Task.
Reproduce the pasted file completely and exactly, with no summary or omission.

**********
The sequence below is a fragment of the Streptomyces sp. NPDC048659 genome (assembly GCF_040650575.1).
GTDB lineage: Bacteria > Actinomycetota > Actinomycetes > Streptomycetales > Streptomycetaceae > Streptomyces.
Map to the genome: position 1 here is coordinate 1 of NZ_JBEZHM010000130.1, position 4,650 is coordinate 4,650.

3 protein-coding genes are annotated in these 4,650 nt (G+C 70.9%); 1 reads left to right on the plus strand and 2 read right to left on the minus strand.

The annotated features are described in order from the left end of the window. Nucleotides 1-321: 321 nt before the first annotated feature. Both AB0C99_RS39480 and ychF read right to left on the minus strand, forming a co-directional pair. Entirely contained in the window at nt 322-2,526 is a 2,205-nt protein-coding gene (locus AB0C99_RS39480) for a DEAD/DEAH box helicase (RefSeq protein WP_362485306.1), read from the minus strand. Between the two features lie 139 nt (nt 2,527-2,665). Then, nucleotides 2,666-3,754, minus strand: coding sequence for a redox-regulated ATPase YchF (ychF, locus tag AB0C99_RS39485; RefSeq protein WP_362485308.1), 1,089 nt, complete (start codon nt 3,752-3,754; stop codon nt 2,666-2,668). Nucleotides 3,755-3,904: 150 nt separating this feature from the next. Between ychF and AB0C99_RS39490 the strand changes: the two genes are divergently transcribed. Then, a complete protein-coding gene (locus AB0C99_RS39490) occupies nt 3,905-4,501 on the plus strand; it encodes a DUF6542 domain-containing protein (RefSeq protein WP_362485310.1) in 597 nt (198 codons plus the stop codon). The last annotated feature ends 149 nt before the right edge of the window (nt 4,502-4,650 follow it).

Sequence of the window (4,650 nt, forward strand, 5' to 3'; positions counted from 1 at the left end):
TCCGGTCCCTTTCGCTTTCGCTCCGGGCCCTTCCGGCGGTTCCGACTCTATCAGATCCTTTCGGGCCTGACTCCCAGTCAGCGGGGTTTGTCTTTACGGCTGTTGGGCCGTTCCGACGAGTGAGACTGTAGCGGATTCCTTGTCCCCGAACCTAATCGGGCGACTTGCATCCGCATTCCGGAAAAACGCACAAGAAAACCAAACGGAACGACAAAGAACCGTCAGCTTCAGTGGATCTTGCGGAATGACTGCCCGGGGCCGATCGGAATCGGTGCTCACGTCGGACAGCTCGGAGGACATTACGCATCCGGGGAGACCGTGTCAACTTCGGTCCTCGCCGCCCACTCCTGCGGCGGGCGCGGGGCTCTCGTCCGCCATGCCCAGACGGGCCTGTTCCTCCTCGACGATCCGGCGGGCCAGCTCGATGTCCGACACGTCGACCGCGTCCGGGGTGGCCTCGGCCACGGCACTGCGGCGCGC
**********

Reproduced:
The sequence below is a fragment of the Streptomyces sp. NPDC048659 genome (assembly GCF_040650575.1).
GTDB lineage: Bacteria > Actinomycetota > Actinomycetes > Streptomycetales > Streptomycetaceae > Streptomyces.
Map to the genome: position 1 here is coordinate 1 of NZ_JBEZHM010000130.1, position 4,650 is coordinate 4,650.

3 protein-coding genes are annotated in these 4,650 nt (G+C 70.9%); 1 reads left to right on the plus strand and 2 read right to left on the minus strand.

The annotated features are described in order from the left end of the window. Nucleotides 1-321: 321 nt before the first annotated feature. Both AB0C99_RS39480 and ychF read right to left on the minus strand, forming a co-directional pair. Entirely contained in the window at nt 322-2,526 is a 2,205-nt protein-coding gene (locus AB0C99_RS39480) for a DEAD/DEAH box helicase (RefSeq protein WP_362485306.1), read from the minus strand. Between the two features lie 139 nt (nt 2,527-2,665). Then, nucleotides 2,666-3,754, minus strand: coding sequence for a redox-regulated ATPase YchF (ychF, locus tag AB0C99_RS39485; RefSeq protein WP_362485308.1), 1,089 nt, complete (start codon nt 3,752-3,754; stop codon nt 2,666-2,668). Nucleotides 3,755-3,904: 150 nt separating this feature from the next. Between ychF and AB0C99_RS39490 the strand changes: the two genes are divergently transcribed. Then, a complete protein-coding gene (locus AB0C99_RS39490) occupies nt 3,905-4,501 on the plus strand; it encodes a DUF6542 domain-containing protein (RefSeq protein WP_362485310.1) in 597 nt (198 codons plus the stop codon). The last annotated feature ends 149 nt before the right edge of the window (nt 4,502-4,650 follow it).

Sequence of the window (4,650 nt, forward strand, 5' to 3'; positions counted from 1 at the left end):
TCCGGTCCCTTTCGCTTTCGCTCCGGGCCCTTCCGGCGGTTCCGACTCTATCAGATCCTTTCGGGCCTGACTCCCAGTCAGCGGGGTTTGTCTTTACGGCTGTTGGGCCGTTCCGACGAGTGAGACTGTAGCGGATTCCTTGTCCCCGAACCTAATCGGGCGACTTGCATCCGCATTCCGGAAAAACGCACAAGAAAACCAAACGGAACGACAAAGAACCGTCAGCTTCAGTGGATCTTGCGGAATGACTGCCCGGGGCCGATCGGAATCGGTGCTCACGTCGGACAGCTCGGAGGACATTACGCATCCGGGGAGACCGTGTCAACTTCGGTCCTCGCCGCCCACTCCTGCGGCGGGCGCGGGGCTCTCGTCCGCCATGCCCAGACGGGCCTGTTCCTCCTCGACGATCCGGCGGGCCAGCTCGATGTCCGACACGTCGACCGCGTCCGGGGTGGCCTCGGCCACGGCACTGCGGCGCGC